questionswhat are some solutions/remedies for a cat that…


It sounds like she's grieving. My cat expert recommends adding another cat, and lots of positive attention.


Is she spayed? Our female cat had the same problem up until she was spayed. Immediately after the procedure, it stopped.

Either way, it sounds like in my case and yours, the issue is anxiety. So anything that would reduce her stress levels might help.


My boss had a crazy cat who chewed his belly bald. Their vet did every test (at no small expense) before becoming so frustrated / intrigued that she offered to continue testing for free. They did everything they could think of until they finally tried a quarter pill of prozac a day. The problem stopped immediately. Turned out the cat was a little crazy, and the meds fixed the issue. The generic for it was cheap, so they still give him a little prozac every day. He hasn't had the issue since, and the vet wrote a paper for a medical journal on it.

Now somebody say "cool story bro"


My cat is also a non-purebreed Siamese, and she will lick at different spots on her fur, to the point where the fur falls out, when she is stressed and unhappy. Once I figure out what is stressing her, she stops the obsessive licking. (On a side not, Siamese cats are known for being a little psychotic/obsessive)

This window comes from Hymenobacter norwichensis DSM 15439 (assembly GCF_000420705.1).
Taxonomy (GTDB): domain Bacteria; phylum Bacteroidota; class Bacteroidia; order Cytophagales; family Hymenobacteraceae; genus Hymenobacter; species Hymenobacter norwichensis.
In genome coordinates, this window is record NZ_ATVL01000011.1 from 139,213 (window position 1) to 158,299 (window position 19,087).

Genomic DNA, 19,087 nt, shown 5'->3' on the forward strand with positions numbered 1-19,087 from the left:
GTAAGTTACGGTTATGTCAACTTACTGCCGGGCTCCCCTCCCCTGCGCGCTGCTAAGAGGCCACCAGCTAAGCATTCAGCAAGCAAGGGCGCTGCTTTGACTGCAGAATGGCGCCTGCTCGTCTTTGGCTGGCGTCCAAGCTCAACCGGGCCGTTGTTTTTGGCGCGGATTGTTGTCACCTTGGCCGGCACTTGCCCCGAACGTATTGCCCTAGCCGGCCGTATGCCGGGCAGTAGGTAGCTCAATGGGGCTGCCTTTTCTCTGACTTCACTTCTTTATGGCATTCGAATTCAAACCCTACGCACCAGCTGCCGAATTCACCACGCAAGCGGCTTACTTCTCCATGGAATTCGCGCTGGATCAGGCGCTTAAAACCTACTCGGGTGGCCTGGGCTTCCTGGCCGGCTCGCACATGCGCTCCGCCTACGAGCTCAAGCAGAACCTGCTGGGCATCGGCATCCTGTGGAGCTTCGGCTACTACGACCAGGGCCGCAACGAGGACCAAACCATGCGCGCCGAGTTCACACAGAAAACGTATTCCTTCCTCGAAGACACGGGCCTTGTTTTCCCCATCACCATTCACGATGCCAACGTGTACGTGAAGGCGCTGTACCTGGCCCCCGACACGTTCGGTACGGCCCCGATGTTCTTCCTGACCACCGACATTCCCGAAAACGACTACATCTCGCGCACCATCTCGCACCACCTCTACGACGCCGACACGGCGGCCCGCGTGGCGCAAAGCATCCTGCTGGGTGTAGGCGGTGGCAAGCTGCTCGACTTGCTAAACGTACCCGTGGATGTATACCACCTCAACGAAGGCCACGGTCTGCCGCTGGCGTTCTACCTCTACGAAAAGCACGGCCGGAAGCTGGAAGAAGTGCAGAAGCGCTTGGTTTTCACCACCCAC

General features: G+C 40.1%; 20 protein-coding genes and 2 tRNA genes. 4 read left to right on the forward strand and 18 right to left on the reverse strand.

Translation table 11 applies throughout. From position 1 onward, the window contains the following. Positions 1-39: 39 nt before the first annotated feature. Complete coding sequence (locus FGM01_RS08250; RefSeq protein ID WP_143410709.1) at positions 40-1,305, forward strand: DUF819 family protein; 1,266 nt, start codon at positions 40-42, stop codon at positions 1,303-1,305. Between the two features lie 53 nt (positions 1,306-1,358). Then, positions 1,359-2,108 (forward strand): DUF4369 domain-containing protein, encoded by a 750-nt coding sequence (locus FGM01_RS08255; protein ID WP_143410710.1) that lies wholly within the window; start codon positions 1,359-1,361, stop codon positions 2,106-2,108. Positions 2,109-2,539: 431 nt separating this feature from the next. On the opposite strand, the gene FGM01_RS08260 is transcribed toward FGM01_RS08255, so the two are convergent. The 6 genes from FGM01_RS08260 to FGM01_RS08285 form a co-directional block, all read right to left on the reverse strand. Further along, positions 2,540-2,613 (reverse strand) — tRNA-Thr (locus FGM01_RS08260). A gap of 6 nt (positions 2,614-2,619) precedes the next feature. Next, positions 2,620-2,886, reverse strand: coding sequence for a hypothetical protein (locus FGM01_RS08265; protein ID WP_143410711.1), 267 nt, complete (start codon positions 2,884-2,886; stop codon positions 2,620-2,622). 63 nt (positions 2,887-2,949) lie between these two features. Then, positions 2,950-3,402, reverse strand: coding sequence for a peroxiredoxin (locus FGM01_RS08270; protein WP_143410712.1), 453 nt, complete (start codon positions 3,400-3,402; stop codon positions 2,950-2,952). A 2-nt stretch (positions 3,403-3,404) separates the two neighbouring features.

So, try to be Sherlock Holmes and see if anything is really bothering her around your house- maybe you don't have a window open that you left open in the summer, or something else as seemingly innocuous as that. Best of luck!


Definitely seems like a stress issue. Buspar or prozac are options, but it might be worth trying Feliway, since it can be calming to many cats as well. It bothers me that the vet basically said it wasn't a problem. This isn't normal/healthy cat behavior, so there should be a little more concern on the vet's part as to something needing changed.